CFCA sponsored elderly share life experiences and offer wise advice.
Mercedes is a 75-year-old widow in La Paz, Bolivia. She has eight children, 23 grandchildren and four great-grandchildren.
Do you know your roots?
The spring/summer issue of CFCA’s magazine, “Sacred Ground,” features our work with indigenous communities all over the world.
Read more interesting facts about these communities and how their cultures contribute to their self-identity.
Happy Mother’s Day! Well, depending on where you are that is. Find out the different days Mother’s Day is celebrated around the world.
By Emily Soetaert, CFCA correspondent
If you’re aware of healthy eating trends or are environmentally conscious, chances are you’ve heard of (and may have eaten) quinoa.
Pronounced “keen-WAH,” this South American grain has recently taken the western world by storm. Its unusual taste and high nutrition value (particularly in the protein area) give many a reason to love it.
What we may not know, however, is that increased demand for quinoa has created some unintended consequences.
Before quinoa’s spike in popularity, the crop could be purchased in Bolivia for less than $4 a pound. That price has more than doubled to $8 a pound.
Many South American families who previously relied on quinoa for daily nourishment can no longer afford to purchase it.
According to a column in The Guardian, for many people living in Peru and Bolivia, quinoa now costs more than chicken because of rising costs and overseas demands.
Adelio, who helps cultivate quinoa and is the father of a sponsored child, Pamela, in Bolivia, said quinoa is an important food in the local diet.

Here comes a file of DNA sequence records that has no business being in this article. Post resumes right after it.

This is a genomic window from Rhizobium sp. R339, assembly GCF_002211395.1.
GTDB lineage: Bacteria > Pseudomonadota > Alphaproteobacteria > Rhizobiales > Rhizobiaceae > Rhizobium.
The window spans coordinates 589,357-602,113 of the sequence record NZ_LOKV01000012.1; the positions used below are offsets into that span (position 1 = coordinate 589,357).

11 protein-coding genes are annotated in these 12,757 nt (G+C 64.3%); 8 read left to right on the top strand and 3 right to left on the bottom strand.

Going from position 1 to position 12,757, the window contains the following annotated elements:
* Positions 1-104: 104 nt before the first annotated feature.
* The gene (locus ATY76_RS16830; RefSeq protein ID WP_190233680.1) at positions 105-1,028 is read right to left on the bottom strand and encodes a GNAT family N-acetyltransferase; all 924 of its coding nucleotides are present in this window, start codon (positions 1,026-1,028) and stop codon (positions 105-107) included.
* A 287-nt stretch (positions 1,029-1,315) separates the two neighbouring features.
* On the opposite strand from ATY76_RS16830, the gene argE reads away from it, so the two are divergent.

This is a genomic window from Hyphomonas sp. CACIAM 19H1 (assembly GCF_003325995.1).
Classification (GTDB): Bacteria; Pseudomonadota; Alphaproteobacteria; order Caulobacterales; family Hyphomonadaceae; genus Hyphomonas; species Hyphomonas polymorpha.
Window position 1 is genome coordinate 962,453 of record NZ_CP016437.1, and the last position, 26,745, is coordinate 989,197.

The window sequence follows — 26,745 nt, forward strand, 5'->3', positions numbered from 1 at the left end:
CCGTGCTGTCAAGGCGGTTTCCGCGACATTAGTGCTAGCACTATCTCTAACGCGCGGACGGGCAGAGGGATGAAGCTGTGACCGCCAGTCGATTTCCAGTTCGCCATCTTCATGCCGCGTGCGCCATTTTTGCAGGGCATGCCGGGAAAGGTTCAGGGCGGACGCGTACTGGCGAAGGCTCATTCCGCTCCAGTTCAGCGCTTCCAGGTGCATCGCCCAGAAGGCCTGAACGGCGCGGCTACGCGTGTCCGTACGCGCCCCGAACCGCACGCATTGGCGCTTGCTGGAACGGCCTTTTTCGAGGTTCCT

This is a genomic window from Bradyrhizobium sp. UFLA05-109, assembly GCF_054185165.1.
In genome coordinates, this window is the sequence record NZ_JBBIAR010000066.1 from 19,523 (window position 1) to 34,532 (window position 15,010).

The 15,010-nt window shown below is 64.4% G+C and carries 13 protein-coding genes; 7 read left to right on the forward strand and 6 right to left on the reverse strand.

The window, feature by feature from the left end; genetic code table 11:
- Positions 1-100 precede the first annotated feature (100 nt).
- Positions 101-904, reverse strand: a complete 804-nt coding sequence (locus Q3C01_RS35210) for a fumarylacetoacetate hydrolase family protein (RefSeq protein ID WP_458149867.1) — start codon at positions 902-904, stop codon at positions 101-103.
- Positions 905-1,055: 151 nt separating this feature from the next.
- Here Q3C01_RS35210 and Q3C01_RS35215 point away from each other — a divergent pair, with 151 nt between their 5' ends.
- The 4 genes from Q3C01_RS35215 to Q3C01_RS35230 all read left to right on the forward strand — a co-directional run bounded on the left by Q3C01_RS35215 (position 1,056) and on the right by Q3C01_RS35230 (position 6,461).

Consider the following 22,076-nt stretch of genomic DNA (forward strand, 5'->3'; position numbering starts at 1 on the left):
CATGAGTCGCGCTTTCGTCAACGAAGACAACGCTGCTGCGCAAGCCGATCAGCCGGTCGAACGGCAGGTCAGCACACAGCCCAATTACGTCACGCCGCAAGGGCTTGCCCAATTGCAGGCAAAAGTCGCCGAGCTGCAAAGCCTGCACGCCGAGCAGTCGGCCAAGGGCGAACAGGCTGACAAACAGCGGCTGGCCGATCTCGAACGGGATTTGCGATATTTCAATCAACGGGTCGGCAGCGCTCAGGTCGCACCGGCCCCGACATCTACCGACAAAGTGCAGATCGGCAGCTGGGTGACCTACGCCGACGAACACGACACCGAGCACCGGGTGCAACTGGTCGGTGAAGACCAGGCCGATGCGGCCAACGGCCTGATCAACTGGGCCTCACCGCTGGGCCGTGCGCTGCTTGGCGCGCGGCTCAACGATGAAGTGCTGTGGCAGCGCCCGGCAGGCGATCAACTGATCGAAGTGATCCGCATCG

“Families in rural areas usually eat what they produce, and quinoa is part of their diets,” Adelio said. “Quinoa is a very fragile crop to produce, and it takes about six months before picking the crop.”
Fortunately, families in the CFCA program in Bolivia still have access to this dietary staple.
“We still have families who work farming the quinoa as well as other crops to be able to feed their families,” Adelio said. “They help each other by trading crops that they produce over the years.”
Through sponsorship support and their own ingenuity, families in the CFCA program are able to cope with economic challenges such as rising food prices.
Besides its nutritional value, quinoa has the added benefit of being an environmentally friendly crop.
“The demand for quinoa is large because it is a natural product, which does not require chemicals to enhance it,” Adelio said. “For this reason, it is less harmful for the environment.”
“Bob’s notes” are reports from CFCA President Bob Hentzen, who regularly accompanies mission awareness trip participants. You can see Bob’s full update on his Facebook page.
It’s a joy to communicate with you from Bolivia.
In this multicultural country of more than 10 million people, many are said to survive on less than $1 a day.
At CFCA, we’ve had the privilege of walking with the Bolivians since 1988. In Bolivia, CFCA currently serves 10,182 sponsored children, 824 sponsored aging friends and 917 families on our waiting list. CFCA scholars play an important role in every project. Read more
The wisdom and resourcefulness of the families in our sponsorship program never cease to amaze us!
In just one example, sponsored friends and their families in Bolivia often use chuño, a ubiquitous form of dehydrated Andean potato, to supplement the volume and caloric value of their diets.
Very few crops do well in the high-altitude, arid conditions of the high Andean plateau. But potatoes are one of the crops still vigorously cultivated generation after generation.
Dario is the widowed father of Cristian and Giovana, who are both sponsored in the CFCA Hope for a Family program.
Dario and his family make their humble home against the expansive, deep-blue backdrop of legendary Lake Titicaca.
Most of the family’s income is seasonal, and they must overcome difficulties to make ends meet. Read more